What Would They Say About You At Your Funeral?

What a crazy thing to ask. But that’s the ultimate question Steven Covey confronts you with when he talks about Habit 2 of the Seven Habits – “Begin With The End In Mind”:

People often find themselves achieving victories that are empty, successes that have come at the expense of things they suddenly realize were far more valuable to them. People from every walk of life – doctors, academicians, actors, politicians, business professionals, athletes, and plumbers – often struggle to achieve a higher income, more recognition or a certain degree of professional competence, only to find that their drive to achieve their goal blinded them to the things that really mattered most and are now gone.

How different our lives are when we really know what is deeply important to us, and keeping that picture in mind, we manage ourselves each day to be and to do what really matters most….

…If you carefully consider what you wanted to be said of you in the funeral experience, you will find your definition of success.

That’s a direct quote from the book. In the not distant past I had put friends and family on the sidelines while I pushed as hard as I could for individual career success – and I’ve come very far. Shit – I am proof the American Dream exists. But along the way I became an asshole to the people that really mattered – the people that will think of me longer then five seconds and go “oh, that’s a shame”, when my ticket is punched.

The last two years I’ve walked down a different path. With it comes new insecurities I didn’t have before – or cared to think about. With it even comes career risk – I still do my best – but now first at home.

Sadly I’ve done this largely out of shock, not noble purpose. The death of my nephew, my wife’s grand parents, 9/11. How many vowed to look at life different and quickly forgot how important the short time we have with our loved ones is? I know I have on a few occasions.

Modern America doesn’t seem structured for thinking this way. Haven’t you felt guilty for not spending time on work when you are spending time chatting to a friend or family member? During off the clock hours I’m talking about! Hasn’t your mind wondered to work issues when someone is talking to you? Mine does almost instinctively sometimes. It’s wrong.

To be a family man is to be a rebel and out of the mainstream. Who woulda thunk it? When did this happen? According to this week’s NYTimes Magazine, a growing number of women are deciding to be rebels too. Maybe there is hope after all.

Read the quote again. It kinda says it all doesn’t it?

One thought on “What Would They Say About You At Your Funeral?

  1. To go off the beaten path of a contributing member of a free market capitalistic soceiety is the bane of its existance. For this country to be the wealthiest and strongest nation, comes sarcrifices. It amazes me that people hem and haw about needing more family time, wanting to put friends and family first, but yet staunchly defend and progress the whole concept of free market capitalism. We plae that economic model on the same pedestals as freedom, the american flag and the bald eagle. When someone like me says it is not only a flawed model but a selfish and devouring model, I am labled as unpatriotic. Tehn I go onto say that true marxist communism (which has never been practiced) would be the utopian world model (nobody has any more or any less than one another) I am a downright evil person. At what expense does our mindset of this “patriotic” model lead us to? I once took a class at a well known university where I live and one of my classmates happened to be the daughter of a very high up executive at a very large and well know networking company that I worked for. The guy, needless to say, was a total dick. I figured his daughter would be too, but after talking to her, she was a very needy person. Every year she would drive a new car her dad would buy her. Always had designer clothes, lived off campus in a condo her Dad bought her, always had money, etc. But all she ever wanted from her Dad, was his time. She told me none of the material things mattered and if she had to do it over again, she would rather be in a making ends meet family that kept her dad close by all year and had days to the state fair, walks in a park, etc. than have him traveling all over the world busting heads to get to the top. When I asked her if she loved her Dad, she responded “I don’t know what love is…”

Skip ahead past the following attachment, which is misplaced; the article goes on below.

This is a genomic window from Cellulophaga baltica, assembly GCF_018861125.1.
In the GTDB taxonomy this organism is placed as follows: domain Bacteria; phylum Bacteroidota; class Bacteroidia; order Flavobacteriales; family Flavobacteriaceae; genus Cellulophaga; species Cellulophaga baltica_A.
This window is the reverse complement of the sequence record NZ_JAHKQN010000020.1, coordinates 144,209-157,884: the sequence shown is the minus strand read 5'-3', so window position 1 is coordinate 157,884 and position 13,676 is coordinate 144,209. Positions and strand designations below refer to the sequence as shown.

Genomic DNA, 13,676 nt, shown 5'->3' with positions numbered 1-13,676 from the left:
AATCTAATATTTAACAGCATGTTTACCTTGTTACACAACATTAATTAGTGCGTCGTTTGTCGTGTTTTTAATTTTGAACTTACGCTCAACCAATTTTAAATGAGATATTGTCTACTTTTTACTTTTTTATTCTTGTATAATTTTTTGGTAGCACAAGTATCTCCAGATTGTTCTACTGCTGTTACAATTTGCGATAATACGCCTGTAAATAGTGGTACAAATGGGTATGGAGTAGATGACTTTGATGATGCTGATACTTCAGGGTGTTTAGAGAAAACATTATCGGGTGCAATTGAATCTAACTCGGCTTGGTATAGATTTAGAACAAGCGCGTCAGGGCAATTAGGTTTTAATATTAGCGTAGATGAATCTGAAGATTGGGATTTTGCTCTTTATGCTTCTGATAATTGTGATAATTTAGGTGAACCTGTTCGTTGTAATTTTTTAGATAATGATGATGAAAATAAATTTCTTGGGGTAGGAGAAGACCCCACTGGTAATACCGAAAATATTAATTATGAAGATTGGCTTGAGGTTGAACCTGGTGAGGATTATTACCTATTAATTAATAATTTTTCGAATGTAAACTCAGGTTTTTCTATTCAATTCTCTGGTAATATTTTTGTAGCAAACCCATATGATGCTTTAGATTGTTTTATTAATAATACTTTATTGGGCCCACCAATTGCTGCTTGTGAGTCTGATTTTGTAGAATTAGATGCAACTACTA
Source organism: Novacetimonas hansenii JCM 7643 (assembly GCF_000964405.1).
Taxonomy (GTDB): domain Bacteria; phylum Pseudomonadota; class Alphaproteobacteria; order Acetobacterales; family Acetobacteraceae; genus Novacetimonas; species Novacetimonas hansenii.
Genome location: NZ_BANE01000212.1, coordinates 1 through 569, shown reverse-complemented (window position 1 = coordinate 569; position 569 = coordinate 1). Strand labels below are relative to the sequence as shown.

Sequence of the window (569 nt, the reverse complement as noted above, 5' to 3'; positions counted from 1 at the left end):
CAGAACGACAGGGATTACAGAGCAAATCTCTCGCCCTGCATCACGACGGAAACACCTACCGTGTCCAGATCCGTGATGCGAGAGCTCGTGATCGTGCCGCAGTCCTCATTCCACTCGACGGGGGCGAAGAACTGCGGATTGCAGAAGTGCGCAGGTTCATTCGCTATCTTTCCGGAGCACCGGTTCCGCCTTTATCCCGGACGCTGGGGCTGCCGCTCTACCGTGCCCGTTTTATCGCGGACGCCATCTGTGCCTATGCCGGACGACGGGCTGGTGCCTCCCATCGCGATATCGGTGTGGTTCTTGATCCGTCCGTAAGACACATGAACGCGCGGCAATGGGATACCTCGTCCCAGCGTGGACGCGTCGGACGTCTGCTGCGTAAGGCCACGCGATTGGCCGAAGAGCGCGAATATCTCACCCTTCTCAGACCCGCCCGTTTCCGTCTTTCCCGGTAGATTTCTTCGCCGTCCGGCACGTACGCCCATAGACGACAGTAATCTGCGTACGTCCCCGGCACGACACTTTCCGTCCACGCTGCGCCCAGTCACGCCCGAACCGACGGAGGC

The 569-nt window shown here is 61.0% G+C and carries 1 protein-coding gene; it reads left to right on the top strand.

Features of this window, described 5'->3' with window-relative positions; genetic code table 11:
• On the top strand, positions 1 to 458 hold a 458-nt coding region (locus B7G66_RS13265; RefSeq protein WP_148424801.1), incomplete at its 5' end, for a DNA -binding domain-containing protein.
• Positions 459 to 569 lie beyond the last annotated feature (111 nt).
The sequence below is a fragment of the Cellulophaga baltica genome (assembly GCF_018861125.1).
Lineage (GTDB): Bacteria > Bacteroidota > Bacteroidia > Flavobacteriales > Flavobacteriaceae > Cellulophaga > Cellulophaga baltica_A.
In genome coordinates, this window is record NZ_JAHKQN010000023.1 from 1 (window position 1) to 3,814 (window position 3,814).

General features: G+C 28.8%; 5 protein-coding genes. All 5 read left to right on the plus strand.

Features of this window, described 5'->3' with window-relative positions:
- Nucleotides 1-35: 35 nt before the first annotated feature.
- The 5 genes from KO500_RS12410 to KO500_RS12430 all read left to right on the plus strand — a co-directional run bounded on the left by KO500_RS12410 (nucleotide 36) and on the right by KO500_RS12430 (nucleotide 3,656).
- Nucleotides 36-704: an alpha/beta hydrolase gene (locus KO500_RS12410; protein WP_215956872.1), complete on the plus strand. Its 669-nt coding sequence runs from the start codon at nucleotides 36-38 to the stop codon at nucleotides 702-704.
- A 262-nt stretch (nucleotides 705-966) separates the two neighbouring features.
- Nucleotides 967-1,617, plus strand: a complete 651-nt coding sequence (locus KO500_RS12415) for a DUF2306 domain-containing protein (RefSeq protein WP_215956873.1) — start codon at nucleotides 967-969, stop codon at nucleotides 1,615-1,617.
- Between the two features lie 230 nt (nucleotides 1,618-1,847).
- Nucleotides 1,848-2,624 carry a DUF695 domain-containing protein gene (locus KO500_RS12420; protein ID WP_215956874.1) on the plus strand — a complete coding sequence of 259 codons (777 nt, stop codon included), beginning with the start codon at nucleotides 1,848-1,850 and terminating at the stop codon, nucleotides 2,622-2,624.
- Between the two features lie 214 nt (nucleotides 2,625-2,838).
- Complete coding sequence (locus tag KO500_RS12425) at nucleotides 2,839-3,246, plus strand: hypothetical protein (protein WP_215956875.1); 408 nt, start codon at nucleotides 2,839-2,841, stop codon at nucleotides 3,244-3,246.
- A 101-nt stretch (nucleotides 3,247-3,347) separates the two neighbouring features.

How sad for her not to know the love from a father. What is even more sad is the fact that it wasn’t because he was dead, or a deadbeat, but rather because he was more focused on his career because he had aspirations. He will never know the joy of being a father and all of those once in a life time moments are now missed oppertunities for him. A good example of one of those moments was when my son earned his bobcat badge in cub scouts the other night. All of the parents of the scouts earning their badges stood behind their kids while the scoutmaster read the requirements and what it meant to take this next step – for both the child and the parent. We lighted a blue candle and then both of us lighted a white candle. As that night ended I thought to myself “That moment will be gone forever now, thank God I didn’t miss it.”

    That executive spent most of his time on the road, for his company. He missed those opportunities.

    In the end days of our lives, when all things come together as one, we will all review our lives. We will look back and only two things will be there – fulfillment and unfulfillment. It is now, in the present, we have to decide what is truly fullfilling. The rest, trails in a distance.

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